17. Why did the government pass these laws now?
That's a really good question. The laws should have been passed years ago. The United States and England are the last industrialized nations to address the lead paint issue. The ill-effects of lead are so well documented that Germany, Australia, Japan and many other countries banned the use of lead in residential paint in the early 1920s. France started banning lead in paint in the 1870s.
The removal of lead from gasoline and from the solder in tin cans has had a huge impact. Deaths from lead poisoning, which were quite common, are very rare today. One of the last hurdles is paint in housing. Today, 80% of poisonings are caused by lead paint in homes and apartments built before 1978.
18. What is a Risk Assessment?
A risk assessment, concentrates on lead hazards. This is usually what most people are interested in: is my house safe? A risk assessor takes dust and soil samples and sends them to an accredited laboratory. If lead hazards are found, the risk assessment report includes a prioritized plan, based on your budget, that tells you how to remove or manage the hazards.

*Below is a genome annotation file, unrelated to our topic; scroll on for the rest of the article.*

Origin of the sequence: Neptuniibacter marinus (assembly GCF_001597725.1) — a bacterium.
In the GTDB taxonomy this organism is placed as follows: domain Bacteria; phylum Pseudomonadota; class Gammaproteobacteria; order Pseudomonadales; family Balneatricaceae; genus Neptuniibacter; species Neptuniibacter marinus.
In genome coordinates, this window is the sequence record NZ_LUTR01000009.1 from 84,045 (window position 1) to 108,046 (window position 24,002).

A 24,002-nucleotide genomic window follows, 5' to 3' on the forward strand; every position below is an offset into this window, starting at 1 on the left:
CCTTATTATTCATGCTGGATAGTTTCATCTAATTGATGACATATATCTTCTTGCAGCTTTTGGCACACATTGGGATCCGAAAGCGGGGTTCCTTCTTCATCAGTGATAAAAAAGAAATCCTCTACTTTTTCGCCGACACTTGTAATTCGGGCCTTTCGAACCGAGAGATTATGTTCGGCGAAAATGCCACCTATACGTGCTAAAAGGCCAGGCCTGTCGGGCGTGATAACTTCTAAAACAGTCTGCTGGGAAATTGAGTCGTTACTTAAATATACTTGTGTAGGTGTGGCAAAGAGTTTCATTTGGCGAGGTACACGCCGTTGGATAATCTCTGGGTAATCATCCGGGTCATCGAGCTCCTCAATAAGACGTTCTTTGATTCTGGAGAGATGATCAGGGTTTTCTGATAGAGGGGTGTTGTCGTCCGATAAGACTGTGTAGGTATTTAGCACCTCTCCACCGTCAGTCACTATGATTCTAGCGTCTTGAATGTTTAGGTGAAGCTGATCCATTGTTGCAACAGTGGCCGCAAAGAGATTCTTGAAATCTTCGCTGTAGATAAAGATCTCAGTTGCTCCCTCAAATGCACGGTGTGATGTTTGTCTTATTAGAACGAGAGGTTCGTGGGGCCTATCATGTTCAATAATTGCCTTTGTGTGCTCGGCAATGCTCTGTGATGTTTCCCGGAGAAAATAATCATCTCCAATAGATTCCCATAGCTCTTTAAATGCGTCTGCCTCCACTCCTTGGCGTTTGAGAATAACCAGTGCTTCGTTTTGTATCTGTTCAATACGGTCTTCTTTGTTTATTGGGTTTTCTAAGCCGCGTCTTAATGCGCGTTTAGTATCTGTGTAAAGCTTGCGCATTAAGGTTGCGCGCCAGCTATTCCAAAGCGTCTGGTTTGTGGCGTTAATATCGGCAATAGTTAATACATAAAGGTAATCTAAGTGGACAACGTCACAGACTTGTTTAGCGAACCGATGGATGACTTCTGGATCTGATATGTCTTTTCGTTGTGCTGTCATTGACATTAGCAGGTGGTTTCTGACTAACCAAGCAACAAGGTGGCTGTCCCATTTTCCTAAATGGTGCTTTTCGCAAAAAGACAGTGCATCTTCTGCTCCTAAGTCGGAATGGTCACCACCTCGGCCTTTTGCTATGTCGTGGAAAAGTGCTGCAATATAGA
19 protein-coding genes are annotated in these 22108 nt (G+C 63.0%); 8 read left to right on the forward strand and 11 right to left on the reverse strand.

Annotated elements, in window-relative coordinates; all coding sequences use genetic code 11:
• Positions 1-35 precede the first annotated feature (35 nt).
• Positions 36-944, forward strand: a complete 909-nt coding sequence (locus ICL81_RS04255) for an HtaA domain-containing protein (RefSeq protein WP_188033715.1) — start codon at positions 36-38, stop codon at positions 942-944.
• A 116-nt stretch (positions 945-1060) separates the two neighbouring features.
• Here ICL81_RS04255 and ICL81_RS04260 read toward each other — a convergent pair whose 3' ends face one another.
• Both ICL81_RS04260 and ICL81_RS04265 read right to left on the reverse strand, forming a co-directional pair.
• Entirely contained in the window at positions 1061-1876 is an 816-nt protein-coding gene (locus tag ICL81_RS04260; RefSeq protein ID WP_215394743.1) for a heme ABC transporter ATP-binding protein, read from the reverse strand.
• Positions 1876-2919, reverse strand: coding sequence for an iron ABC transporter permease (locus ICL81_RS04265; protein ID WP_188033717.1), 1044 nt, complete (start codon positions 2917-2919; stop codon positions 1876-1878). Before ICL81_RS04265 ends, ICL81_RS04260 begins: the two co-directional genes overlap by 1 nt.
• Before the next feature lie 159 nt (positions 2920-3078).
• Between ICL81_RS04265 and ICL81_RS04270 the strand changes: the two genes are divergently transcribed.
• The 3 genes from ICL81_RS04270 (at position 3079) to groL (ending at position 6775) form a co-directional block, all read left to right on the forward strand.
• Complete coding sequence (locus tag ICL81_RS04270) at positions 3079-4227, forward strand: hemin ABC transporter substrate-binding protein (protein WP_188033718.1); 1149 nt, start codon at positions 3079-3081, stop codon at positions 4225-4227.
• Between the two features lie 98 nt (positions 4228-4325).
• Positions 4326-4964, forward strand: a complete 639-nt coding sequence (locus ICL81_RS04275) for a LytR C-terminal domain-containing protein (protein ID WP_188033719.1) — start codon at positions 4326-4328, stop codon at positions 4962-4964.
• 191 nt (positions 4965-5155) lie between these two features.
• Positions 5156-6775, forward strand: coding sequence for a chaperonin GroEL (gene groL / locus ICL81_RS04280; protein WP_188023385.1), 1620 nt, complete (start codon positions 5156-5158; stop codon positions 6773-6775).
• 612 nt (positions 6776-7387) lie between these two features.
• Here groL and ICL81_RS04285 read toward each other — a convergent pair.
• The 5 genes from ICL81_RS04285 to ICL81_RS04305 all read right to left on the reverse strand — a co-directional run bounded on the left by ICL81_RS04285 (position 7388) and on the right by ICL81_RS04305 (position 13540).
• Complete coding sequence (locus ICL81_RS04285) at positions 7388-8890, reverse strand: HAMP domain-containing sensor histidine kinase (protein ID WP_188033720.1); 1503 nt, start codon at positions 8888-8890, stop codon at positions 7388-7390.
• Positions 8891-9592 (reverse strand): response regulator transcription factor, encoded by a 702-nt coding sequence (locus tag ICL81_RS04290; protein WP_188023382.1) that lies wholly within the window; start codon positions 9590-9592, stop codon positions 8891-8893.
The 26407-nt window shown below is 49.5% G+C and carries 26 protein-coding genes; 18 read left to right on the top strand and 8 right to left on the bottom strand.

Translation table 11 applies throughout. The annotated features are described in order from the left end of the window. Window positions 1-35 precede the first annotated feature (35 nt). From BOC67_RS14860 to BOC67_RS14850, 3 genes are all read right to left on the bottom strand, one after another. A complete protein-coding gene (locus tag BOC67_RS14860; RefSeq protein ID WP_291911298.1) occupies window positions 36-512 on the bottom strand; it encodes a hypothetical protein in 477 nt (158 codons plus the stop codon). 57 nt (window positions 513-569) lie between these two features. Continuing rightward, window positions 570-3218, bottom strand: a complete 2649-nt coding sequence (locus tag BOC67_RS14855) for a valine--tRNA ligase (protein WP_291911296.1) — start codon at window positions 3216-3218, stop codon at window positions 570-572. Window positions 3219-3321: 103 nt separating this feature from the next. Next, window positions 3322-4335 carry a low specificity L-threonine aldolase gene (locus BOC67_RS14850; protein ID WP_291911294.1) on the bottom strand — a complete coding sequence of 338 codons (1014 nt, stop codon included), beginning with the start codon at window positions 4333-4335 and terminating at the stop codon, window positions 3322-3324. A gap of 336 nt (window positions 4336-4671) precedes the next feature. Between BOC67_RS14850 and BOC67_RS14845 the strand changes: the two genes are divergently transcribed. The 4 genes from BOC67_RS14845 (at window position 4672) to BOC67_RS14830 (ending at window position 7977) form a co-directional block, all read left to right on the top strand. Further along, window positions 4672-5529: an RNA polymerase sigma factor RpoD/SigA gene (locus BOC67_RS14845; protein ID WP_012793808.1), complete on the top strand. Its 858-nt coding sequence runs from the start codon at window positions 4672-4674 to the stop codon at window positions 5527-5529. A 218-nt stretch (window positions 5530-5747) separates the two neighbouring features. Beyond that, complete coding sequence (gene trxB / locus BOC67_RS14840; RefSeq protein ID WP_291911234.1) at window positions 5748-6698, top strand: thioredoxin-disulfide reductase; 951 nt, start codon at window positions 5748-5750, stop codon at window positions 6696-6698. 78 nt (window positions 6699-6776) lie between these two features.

19. What's the difference between a lead inspection and a risk assessment?
A lead inspection tests every surface inside and outside your home to see if there's lead paint and where it's located. This is important information if you plan to renovate or do repairs that might disturb painted surfaces. (Lead paint under layers of newer non-lead paint is usually not a hazard unless it is disturbed.) A lead inspection does not tell you if the paint is a hazard, it simply tells you where it is.
You should have a lead inspection if you plan to renovate, or plan to remove lead paint (to make the property lead-free), or if a property will be demolished.
20. What is XRF Testing?
XRF stands for x-ray fluorescence. An XRF is a portable x-ray machine that is frequently used by lead inspectors. It can see through a surface and tell if lead paint is underneath.
Another way is to take paint chip samples and send them to a laboratory. The problem, of course, is that doing so leaves holes in the walls. The other problem is cost. Analysis of one sample usually costs about $15. Because there may be hundreds of samples taken in a house, the cumulative cost can be quite high.